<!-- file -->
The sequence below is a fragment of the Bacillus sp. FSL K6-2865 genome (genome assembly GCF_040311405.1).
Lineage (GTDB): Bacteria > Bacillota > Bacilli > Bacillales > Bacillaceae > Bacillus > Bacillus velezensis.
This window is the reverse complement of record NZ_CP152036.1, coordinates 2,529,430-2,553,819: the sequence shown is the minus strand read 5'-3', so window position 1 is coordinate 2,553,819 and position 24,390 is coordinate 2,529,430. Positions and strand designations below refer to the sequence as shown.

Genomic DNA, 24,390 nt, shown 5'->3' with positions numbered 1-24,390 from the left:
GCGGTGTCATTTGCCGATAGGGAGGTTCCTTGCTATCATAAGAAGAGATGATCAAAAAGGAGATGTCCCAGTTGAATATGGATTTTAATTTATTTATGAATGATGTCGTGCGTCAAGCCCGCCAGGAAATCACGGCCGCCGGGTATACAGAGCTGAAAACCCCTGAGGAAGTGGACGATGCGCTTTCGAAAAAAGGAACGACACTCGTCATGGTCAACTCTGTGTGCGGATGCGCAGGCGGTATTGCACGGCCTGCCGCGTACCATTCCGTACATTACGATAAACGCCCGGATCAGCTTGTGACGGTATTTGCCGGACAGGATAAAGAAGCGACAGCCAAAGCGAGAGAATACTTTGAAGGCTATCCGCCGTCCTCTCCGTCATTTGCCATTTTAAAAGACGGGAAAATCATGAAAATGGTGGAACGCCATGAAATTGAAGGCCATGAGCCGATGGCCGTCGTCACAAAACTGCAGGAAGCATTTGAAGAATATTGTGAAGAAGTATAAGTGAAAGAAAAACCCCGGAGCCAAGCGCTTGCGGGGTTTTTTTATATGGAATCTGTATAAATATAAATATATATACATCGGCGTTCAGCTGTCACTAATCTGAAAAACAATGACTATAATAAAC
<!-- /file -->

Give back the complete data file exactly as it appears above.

The sequence below is a fragment of the Bacillus sp. FSL K6-2865 genome (genome assembly GCF_040311405.1).
Lineage (GTDB): Bacteria > Bacillota > Bacilli > Bacillales > Bacillaceae > Bacillus > Bacillus velezensis.
This window is the reverse complement of record NZ_CP152036.1, coordinates 2,529,430-2,553,819: the sequence shown is the minus strand read 5'-3', so window position 1 is coordinate 2,553,819 and position 24,390 is coordinate 2,529,430. Positions and strand designations below refer to the sequence as shown.

Genomic DNA, 24,390 nt, shown 5'->3' with positions numbered 1-24,390 from the left:
GCGGTGTCATTTGCCGATAGGGAGGTTCCTTGCTATCATAAGAAGAGATGATCAAAAAGGAGATGTCCCAGTTGAATATGGATTTTAATTTATTTATGAATGATGTCGTGCGTCAAGCCCGCCAGGAAATCACGGCCGCCGGGTATACAGAGCTGAAAACCCCTGAGGAAGTGGACGATGCGCTTTCGAAAAAAGGAACGACACTCGTCATGGTCAACTCTGTGTGCGGATGCGCAGGCGGTATTGCACGGCCTGCCGCGTACCATTCCGTACATTACGATAAACGCCCGGATCAGCTTGTGACGGTATTTGCCGGACAGGATAAAGAAGCGACAGCCAAAGCGAGAGAATACTTTGAAGGCTATCCGCCGTCCTCTCCGTCATTTGCCATTTTAAAAGACGGGAAAATCATGAAAATGGTGGAACGCCATGAAATTGAAGGCCATGAGCCGATGGCCGTCGTCACAAAACTGCAGGAAGCATTTGAAGAATATTGTGAAGAAGTATAAGTGAAAGAAAAACCCCGGAGCCAAGCGCTTGCGGGGTTTTTTTATATGGAATCTGTATAAATATAAATATATATACATCGGCGTTCAGCTGTCACTAATCTGAAAAACAATGACTATAATAAAC